What makes pleasures difficult to handle is that they are pleasurable. That’s why they distract us. But it is God who gives us everything richly to enjoy. Adam and Eve started life in an amazingly pleasant garden. It was wonderful, until the day that they decided to enjoy the pleasures and fruits of the garden on their own terms, without any reference to God. It is possible for us to allow even God-given pleasures to become a distraction to us. A good thing can become a bad thing when we allow it to have too much place. It is one thing to enjoy a superb dinner as a gift from God’s hand; it is something else to descend to gluttony where food becomes an obsession.

Jesus is talking here about a divided heart. It is the hard heart that hears without hearing. It is the shallow heart that hears without lasting. The divided heart hears without producing.

I have a small transmitter in my car that allows me to play music from an mp3 player through a frequency on my radio. It will only work when I tune it into a clear, unused frequency. I cannot compete with strong signals that are already using frequency.

That’s another way to think of the point that Jesus is making. Various kinds of signals compete for bandwidth. If we don’t learn to tune them out, the danger is that God’s voice is drowned out. Of course God’s voice has the potential to be louder than any background noise, but sometimes he speaks in a gentle whisper. Jesus is comparing the word of God to seed. For all the power and potential of a seed, it remains surprisingly vulnerable. Birds can snatch it and thorns can choke it.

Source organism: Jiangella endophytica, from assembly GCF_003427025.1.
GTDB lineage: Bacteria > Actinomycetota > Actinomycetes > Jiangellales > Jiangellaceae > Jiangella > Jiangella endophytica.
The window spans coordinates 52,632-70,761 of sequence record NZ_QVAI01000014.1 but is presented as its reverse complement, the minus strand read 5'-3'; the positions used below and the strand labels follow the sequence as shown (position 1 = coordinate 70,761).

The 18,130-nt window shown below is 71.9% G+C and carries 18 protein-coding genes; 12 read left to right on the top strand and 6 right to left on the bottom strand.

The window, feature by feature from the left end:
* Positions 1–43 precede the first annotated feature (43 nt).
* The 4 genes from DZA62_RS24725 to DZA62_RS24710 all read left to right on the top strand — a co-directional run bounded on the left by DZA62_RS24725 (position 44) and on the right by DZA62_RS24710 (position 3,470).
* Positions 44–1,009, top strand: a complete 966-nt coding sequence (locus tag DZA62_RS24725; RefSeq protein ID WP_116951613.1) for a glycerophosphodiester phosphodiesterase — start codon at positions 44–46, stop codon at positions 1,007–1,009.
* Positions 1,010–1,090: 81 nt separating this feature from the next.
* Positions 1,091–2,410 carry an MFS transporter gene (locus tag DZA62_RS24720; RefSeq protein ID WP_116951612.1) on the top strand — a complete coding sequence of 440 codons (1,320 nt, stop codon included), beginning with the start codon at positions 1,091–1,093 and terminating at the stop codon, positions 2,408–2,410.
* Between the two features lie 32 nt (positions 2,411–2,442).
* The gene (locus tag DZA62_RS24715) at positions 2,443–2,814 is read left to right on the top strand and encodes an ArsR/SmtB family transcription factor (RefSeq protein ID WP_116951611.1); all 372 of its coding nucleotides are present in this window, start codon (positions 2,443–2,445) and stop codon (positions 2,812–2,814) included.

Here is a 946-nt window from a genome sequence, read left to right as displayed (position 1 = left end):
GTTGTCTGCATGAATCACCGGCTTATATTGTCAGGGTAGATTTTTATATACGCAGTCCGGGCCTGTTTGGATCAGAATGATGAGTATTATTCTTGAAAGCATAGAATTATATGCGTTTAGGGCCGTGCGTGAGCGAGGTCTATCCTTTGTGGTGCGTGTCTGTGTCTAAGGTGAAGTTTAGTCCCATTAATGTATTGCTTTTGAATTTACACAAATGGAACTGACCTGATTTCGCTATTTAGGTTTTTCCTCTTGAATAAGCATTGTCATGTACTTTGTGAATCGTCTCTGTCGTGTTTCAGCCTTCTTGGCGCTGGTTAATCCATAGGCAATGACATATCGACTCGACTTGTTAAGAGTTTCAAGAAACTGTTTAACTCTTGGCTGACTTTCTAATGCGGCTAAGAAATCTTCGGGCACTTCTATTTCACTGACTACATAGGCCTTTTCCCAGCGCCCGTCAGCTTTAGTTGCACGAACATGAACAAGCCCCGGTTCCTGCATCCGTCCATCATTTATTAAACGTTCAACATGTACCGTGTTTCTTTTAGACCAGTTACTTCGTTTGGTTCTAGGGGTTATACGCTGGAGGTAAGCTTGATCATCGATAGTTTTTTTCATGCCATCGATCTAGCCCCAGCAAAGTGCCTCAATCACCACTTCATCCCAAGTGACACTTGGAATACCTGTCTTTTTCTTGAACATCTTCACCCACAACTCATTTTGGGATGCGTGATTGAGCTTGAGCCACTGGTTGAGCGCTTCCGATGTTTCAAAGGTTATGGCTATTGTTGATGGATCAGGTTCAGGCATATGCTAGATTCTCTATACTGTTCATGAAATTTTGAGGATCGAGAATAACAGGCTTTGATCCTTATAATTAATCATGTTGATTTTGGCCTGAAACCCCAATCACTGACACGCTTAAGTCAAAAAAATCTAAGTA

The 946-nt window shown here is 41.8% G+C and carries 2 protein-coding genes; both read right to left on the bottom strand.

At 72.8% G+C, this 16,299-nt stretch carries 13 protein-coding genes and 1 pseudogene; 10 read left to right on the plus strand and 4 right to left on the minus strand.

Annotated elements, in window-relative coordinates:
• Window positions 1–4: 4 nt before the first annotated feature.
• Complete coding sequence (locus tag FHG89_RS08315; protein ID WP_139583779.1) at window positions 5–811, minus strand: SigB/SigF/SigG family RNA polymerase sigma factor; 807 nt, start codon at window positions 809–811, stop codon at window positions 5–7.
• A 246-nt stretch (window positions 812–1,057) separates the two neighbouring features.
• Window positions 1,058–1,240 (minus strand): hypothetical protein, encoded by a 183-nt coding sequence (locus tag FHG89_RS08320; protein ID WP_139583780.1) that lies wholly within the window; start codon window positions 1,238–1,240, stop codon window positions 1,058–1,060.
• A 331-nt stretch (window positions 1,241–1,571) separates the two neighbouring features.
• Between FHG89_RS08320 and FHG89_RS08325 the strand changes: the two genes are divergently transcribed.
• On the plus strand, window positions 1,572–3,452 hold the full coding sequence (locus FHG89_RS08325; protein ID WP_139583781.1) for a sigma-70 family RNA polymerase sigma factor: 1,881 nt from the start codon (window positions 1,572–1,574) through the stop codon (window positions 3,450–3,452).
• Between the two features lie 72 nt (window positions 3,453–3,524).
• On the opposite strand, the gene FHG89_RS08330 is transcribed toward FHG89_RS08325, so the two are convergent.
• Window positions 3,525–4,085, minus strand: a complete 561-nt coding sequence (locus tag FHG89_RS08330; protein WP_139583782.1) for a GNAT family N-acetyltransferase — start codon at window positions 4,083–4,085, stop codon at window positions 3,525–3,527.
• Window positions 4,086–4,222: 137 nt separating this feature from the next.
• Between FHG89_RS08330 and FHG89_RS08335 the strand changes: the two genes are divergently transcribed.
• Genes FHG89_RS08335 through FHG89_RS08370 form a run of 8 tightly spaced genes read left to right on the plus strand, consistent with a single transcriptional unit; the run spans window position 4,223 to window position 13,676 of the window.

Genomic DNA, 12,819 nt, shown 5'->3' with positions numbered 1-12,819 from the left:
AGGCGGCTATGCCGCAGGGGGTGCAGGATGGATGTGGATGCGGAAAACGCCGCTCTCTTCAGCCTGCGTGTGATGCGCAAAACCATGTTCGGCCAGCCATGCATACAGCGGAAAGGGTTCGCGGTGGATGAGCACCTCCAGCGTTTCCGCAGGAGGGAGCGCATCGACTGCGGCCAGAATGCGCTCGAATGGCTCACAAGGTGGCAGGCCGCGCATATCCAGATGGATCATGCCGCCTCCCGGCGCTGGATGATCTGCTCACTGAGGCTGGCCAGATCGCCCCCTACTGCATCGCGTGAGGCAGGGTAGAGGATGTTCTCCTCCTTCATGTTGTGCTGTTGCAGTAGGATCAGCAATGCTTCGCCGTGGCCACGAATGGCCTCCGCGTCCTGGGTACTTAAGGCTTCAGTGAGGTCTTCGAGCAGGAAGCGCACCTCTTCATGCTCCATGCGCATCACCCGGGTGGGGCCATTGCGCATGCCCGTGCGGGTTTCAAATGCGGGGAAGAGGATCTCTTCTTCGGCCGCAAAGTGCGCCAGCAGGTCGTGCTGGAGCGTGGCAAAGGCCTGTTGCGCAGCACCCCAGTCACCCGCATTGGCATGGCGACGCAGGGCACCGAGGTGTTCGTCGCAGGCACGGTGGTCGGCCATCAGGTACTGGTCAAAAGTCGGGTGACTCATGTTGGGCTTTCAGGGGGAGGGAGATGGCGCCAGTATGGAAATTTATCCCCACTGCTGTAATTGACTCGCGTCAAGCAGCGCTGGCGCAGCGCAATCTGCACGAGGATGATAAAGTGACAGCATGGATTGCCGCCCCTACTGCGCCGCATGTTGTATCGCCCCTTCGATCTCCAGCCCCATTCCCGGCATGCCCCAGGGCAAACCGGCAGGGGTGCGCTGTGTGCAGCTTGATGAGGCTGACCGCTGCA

Henri Nouwen, the Dutch priest, pastor and author, wrote about the way our hearts are so easily distracted. Writing about the importance of solitude in our relationship with God he said,

The trouble is, as soon as you sit and become quiet, you think, ‘Oh, I forgot this, I should call my friend. Later on I’m going to see him.’ Your inner life is like a banana tree filled with monkeys jumping up and down.

In the introduction to his new book, Sanctuary of the Soul, Richard Foster writes about the problem of distraction.

Today, distraction is one of the deepest problems we face. All of the visual stimuli, all the chatter of the blogosphere, all of the confusion of doublespeak prevent us from being attentive to the present moment.

This is a serious problem in all our relationships, but never more so that in our relationship with God. Simply put, we have lost the ability to attend to God in the inner sanctuary of the soul. Listening, quiet and still.

All of us need to take an honest look at what is competing for our attention. What are the things that are distracting us and preventing us from being spiritually effective and fruitful? If no real growth is happening, why is that? What is going on that means that we listen without producing?

Next: Hearing without quitting.

Part one: The problem of selective hearing.

Part two: Hearing without hearing.

Part three: Hearing without lasting.


Leave a Reply

Fill in your details below or click an icon to log in:

WordPress.com Logo

You are commenting using your WordPress.com account. Log Out /  Change )

Google+ photo

You are commenting using your Google+ account. Log Out /  Change )

Twitter picture

You are commenting using your Twitter account. Log Out /  Change )

Facebook photo

You are commenting using your Facebook account. Log Out /  Change )

Connecting to %s

This site uses Akismet to reduce spam. Learn how your comment data is processed.